From Rabble to Respect

Coming into April 19th, 1775, the Redcoats thought of the Americans as mere shop-keepers and farmers.  They totally underestimated the colonial forces.  For example, we’ll look at some of the words of Lord Hugh Percy.  If you’ll recall, he brought the reinforcements that in his words saved Smith’s forces “from inevitable destruction.”

But first, a bit about him.

Portrait_of_Hugh_Percy,_Second_Duke_of_Northumberland_by_Gilbert_Stuart,_c._1788Lord Hugh Percy was aristocracy.  He was heir to a vast fortune, maybe the greatest in the western world at that time.  He was a professional soldier from his teenage years and, when he came to America, was 32 years old.

In 1774, he arrived in Boston as a colonel of his own regiment.  He was generous with his money lived in a fine house, entertaining his officers and friends lavishly.  He was a good leader and, when he arrived in America, had positive feelings about the colonists.  In England, he had voted against the Stamp Act and though the American policies were foolish.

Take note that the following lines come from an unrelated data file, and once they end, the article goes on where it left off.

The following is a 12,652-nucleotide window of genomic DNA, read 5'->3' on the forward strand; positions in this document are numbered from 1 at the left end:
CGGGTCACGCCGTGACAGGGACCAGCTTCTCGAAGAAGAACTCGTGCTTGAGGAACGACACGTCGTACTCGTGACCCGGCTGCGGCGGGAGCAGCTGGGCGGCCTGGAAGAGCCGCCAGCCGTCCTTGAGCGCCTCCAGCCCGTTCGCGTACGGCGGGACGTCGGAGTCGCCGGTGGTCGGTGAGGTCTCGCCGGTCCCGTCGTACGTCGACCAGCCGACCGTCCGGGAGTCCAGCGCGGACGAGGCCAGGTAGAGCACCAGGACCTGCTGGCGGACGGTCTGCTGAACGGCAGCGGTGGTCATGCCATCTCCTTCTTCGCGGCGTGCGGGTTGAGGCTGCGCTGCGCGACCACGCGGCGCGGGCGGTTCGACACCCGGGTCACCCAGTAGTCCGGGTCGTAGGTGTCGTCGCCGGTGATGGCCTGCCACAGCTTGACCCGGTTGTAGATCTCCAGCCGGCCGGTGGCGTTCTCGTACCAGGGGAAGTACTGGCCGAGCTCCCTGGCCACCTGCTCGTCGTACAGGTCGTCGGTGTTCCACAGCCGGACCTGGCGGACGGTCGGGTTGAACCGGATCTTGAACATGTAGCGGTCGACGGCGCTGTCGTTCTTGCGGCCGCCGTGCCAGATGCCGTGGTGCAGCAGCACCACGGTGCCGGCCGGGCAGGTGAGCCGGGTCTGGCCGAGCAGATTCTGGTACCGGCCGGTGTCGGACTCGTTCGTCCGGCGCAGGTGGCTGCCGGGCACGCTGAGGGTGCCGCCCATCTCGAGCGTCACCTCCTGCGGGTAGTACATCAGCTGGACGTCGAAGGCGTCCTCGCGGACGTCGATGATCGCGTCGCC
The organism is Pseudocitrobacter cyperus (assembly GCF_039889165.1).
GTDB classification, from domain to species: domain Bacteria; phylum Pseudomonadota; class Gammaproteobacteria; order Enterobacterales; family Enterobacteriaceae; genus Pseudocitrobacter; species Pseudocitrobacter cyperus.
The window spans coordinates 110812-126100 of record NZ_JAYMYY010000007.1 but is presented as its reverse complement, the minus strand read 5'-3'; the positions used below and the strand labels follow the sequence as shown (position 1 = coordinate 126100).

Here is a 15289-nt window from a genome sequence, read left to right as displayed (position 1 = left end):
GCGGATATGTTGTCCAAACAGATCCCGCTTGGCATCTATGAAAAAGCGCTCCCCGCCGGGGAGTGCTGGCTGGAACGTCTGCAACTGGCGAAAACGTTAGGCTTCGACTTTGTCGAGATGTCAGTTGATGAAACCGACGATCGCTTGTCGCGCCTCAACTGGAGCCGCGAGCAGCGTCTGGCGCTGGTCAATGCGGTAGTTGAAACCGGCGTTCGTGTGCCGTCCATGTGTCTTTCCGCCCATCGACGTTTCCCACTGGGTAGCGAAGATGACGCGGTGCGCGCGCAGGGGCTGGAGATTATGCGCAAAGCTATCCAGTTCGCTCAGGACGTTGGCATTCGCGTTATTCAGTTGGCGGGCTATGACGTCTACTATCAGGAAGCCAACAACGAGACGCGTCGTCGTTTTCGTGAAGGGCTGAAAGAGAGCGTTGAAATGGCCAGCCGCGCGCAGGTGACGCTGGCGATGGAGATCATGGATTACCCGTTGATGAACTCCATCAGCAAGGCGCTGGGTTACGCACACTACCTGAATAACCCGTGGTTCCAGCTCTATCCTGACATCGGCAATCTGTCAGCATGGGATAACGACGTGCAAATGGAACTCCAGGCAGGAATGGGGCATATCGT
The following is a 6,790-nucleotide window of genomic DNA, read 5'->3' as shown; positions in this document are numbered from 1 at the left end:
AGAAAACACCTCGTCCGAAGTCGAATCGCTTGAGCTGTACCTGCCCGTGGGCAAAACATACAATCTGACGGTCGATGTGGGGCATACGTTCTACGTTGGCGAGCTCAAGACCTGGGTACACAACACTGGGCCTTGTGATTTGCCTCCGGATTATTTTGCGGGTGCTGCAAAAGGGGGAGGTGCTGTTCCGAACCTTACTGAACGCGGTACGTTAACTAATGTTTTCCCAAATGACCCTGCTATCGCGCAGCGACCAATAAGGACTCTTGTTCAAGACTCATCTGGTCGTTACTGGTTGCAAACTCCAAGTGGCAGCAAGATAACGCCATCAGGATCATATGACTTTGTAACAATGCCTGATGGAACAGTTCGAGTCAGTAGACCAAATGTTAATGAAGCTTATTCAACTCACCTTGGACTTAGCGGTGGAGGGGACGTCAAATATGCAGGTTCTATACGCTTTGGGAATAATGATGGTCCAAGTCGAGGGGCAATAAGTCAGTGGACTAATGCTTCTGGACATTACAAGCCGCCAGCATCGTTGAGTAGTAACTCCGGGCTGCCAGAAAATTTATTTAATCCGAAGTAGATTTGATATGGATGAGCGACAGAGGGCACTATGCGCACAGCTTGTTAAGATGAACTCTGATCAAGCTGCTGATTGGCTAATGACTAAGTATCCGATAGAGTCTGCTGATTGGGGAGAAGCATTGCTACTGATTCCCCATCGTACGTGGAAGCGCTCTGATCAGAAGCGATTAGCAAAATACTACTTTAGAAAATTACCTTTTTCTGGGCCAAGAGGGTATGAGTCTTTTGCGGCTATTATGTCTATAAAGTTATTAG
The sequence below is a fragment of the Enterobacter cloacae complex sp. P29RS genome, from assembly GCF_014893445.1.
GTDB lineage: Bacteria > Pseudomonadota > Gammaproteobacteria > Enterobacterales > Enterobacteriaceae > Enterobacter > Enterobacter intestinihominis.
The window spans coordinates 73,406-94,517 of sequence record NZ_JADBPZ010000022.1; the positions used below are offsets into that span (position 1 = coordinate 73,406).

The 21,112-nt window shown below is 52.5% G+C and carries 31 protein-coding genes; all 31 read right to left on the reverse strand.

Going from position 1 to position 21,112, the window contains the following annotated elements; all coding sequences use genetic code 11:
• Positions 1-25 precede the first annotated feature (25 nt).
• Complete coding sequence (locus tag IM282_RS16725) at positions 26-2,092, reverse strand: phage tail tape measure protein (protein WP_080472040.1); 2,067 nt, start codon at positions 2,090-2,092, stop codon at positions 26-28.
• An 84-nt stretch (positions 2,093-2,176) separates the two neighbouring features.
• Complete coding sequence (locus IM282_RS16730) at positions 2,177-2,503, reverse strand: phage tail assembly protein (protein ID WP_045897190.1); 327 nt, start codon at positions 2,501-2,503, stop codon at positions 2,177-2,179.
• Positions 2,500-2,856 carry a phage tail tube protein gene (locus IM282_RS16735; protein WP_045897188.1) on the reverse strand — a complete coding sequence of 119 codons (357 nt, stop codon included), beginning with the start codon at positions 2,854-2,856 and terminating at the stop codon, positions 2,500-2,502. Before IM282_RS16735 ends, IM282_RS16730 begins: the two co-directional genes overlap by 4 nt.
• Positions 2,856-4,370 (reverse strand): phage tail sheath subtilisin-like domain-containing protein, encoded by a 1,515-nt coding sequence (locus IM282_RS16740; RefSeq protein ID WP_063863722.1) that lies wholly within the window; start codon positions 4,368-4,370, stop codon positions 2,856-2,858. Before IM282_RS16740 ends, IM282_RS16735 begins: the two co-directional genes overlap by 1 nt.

With regards to fighting the colonies, he said, “Nothing less than the total loss or conquest of the colonies must be the end of it, either, indeed is disagreeable.”

But that all changed.  Over the next months, Percy’s view of the Americans flipped.

Just weeks after coming to America:
“. . . A set of sly, artful, hypocritial rascals, cruel, and cowards.”
“Like all cowards, they are cruel and tyrannical.”
He thought the colonists had “not the least idea of religion or morality,” and that they “talk much and do little.”  “I cannot but despise them completely.”  
On April 19th, though, his opinion changed.

“During the whole affair, the rebels attacked us in a very scattered, irregular manner, but with perseverance and resolution, nor did they ever dare to form into any regular body.  Indeed they knew too well what was proper, to do so.  Whoever looks upon them as an irregulr mob, will find himself very much mistaken.  They have men amongst them who know very well what they are about. . .”
“For my part, I never believed, I confess, that they would have attacked the king’s troops, or have had the perseverance I found in them yesterday.”

(Note:  All quotes taked from Paul Revere's Ride, by David Hackett Fischer.)